Everywhere will pass the legionary Martin, the pagan temples will be destroyed, their confiscated incomes, axes and fire destroying the protective forest to reach these « idols » that the popular devotion of men hid there.
The small people of country-sides will undergo the fanatic harangues of the Roman, whose divine " mission " will consist, by will or by force, to subtract the faithful hearts and the limited heads of pagani" (peasants), superstitions impiouss» and the expired faith of Ancestors.
Of subversive previously, rebels to the law, will become legalistic and at their turn, mutilate a people in its beliefs, then in its language, active to strip it of the same name of its homeland.
Since 314, the council of Arles marked the narrow collusion that settled between the civil power of the empire and the Christian church - " The Roman state will lend to the church its administrative settings - every city becomes the seat of a bishop and every capital of city, the place of gathering of supporter principle. Well more, metropolises where reside governors will see their bishop exercising a pre-eminence on bishops of the other cities of the province.
On the other hand, bishops enjoy fiscal privileges; their decisions are constantly confirmed by the emperor who looks after their execution " (2).
1 - Flavius Valerius Aurelius Constantinus, told Constantin the Great " again ", born in Naissus in Mésia toward 280, death in Ancyrona in 337. In spite of his supposed « conversion » in 312 and softening precepts of the new faith, it is under the monogram of the Christ, that to the Bridge Milvius, Constantin will offer to himself the skin (really the skin) of his rival Maxence !
2 Thévenots, les Gallo-Romains (P. U. 1948 ps. 120).
2/Persecutions against “pagans”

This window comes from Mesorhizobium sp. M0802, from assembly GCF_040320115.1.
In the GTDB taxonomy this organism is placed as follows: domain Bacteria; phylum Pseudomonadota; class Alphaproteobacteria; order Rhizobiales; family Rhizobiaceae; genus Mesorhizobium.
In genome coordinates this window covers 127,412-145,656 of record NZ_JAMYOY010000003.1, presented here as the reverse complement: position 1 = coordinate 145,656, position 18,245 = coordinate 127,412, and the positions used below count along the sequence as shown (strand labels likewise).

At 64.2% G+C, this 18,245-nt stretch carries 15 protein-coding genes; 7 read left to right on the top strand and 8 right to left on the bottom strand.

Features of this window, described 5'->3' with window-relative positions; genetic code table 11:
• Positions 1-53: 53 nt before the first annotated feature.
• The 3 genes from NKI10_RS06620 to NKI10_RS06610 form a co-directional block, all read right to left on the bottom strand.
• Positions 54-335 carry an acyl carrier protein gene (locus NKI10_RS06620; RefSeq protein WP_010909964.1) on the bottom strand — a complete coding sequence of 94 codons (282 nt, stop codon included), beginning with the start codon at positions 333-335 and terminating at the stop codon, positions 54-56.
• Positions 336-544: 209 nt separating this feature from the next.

To the vigil of great invasions and the downfall of the Roman empire, the only real recipient, spiritual and temporal mistress of the land, is incontestably the church. By a singular fortune, emperors of VI century, while exalting the school and the church, prepared the moral strengths that will survive the disappearance of the Roman authority. Well organized everywhere, the church is ready to assure the relief of the faltering state and the safeguard of the Latin civilization (3). Strong of this prepotency, the new faith will hear each other during the following centuries to refine its triumph, not having forgotten nothing of principles and methods of its spiritual ascendants, born in deserts of the Sinai or under date-palms of Judea:
« You will destroy all places where the foreign nations serve their gods thoroughly, nations that you will have reduced to thank you: their gods on all elevated mountains, to the top of hills and under all green tree you will demolish their altars: you will BREAK THEIR MENHIRS and their COLUMNS OF CONSECRATED WOOD; you will consume them by fire, and statuaries of their gods you will break them and you will wipe out their name of this place there » (Deuteronomy, chap. XII).
The Francs installed, the bishop Grégoire of Tours(3) trumpets the definitive victory of Christianity on the last pagan. Was this triumph as well acquired and as complete as imagines the historian of the Franks ? That was therefore this that this litany continually modulated during centuries and composed of injunctions, of remonstrance, of incitements to vandalisms, to extortions, fulminations and interdictions punished by the various pains of which the excommunication (that rejected the individual aimed out of the society), was not the least
There is no doubt that a deaf resistance was not foreign to the Gallics and their direct successors. It appears necessary to insist on this point. Someone affirms too often that the Roman conquest, then the conversion to a faith and a foreign god, was accepted with enthusiasm and as of kindness.
Pure views of the mind, the numerous insurrections against the civil authority and the religious power, which are brought back accidentally, are it always by the biased and foreign narrators. No Roman writer told us what thought the Gallic people during centuries of domination that followed the Conquest: Equally, the some gleams that we discern the moral and spiritual resistance of the Gallic heathenism, are revealed only in reading " between lines ", of the Latin texts, written by those that were charged to suppress effects of it.